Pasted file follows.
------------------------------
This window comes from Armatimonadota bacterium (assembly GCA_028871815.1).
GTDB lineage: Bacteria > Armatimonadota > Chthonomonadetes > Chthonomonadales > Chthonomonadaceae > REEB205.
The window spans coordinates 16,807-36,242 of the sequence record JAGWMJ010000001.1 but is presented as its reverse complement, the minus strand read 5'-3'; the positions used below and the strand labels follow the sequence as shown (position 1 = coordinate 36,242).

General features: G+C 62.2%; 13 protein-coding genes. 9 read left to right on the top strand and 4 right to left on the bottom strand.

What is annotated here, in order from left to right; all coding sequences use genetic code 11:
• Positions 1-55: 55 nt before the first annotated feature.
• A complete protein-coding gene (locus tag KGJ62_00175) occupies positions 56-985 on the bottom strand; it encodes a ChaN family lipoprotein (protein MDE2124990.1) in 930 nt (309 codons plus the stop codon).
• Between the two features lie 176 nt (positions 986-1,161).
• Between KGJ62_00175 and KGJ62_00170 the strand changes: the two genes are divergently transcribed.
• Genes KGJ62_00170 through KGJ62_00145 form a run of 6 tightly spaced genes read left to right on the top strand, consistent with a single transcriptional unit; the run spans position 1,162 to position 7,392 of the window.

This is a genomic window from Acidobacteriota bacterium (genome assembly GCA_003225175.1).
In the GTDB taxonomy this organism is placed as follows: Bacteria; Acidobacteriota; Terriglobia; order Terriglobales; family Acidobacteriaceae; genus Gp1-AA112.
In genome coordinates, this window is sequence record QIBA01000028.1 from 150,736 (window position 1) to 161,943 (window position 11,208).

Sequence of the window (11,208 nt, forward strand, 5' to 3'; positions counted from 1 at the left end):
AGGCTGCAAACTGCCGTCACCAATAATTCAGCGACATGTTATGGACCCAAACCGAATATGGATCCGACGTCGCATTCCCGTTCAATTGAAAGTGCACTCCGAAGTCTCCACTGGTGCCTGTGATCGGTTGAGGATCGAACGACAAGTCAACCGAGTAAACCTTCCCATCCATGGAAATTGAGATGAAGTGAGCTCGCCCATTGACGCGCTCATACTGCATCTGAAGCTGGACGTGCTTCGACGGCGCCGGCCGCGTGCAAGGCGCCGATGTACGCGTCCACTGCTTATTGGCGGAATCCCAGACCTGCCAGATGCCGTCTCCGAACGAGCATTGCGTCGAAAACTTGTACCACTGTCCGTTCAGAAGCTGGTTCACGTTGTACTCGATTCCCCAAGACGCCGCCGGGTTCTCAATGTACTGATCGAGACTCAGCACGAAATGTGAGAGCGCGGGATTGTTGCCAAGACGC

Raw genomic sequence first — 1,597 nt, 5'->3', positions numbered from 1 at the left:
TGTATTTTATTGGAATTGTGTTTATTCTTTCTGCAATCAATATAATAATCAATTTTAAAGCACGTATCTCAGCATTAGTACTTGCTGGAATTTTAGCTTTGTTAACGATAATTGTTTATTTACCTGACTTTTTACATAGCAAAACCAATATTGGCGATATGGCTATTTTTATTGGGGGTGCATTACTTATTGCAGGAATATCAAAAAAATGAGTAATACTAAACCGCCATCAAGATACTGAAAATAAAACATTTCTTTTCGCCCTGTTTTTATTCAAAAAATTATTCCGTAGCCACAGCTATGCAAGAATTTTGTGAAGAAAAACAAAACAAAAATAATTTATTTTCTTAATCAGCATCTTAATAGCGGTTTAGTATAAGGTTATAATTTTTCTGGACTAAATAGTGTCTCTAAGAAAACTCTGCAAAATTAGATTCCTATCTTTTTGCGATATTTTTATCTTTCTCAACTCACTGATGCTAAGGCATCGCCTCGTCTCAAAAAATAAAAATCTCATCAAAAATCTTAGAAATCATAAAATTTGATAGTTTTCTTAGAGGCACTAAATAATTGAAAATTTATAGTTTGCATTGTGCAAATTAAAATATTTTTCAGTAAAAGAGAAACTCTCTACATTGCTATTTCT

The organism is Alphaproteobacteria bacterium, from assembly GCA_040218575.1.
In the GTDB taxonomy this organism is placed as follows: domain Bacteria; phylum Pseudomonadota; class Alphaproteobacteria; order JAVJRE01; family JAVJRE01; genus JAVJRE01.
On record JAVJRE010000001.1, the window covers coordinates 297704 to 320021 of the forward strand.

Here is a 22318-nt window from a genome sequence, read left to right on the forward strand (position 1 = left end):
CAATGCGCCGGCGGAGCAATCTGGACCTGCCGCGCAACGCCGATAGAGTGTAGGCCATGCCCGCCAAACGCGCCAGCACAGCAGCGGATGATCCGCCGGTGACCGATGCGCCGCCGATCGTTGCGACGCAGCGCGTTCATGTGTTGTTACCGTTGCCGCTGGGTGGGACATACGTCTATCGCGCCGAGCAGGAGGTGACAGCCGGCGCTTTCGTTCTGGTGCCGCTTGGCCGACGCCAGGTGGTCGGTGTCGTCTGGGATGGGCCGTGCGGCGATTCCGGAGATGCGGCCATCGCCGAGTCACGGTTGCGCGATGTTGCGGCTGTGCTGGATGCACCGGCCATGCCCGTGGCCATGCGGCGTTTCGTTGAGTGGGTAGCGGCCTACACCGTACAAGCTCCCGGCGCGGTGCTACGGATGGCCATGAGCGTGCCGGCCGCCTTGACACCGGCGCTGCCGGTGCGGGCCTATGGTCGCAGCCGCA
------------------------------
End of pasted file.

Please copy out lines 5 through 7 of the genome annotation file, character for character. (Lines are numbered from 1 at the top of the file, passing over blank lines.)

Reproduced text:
What is annotated here, in order from left to right; all coding sequences use genetic code 11:
• Positions 1-55: 55 nt before the first annotated feature.
• A complete protein-coding gene (locus tag KGJ62_00175) occupies positions 56-985 on the bottom strand; it encodes a ChaN family lipoprotein (protein MDE2124990.1) in 930 nt (309 codons plus the stop codon).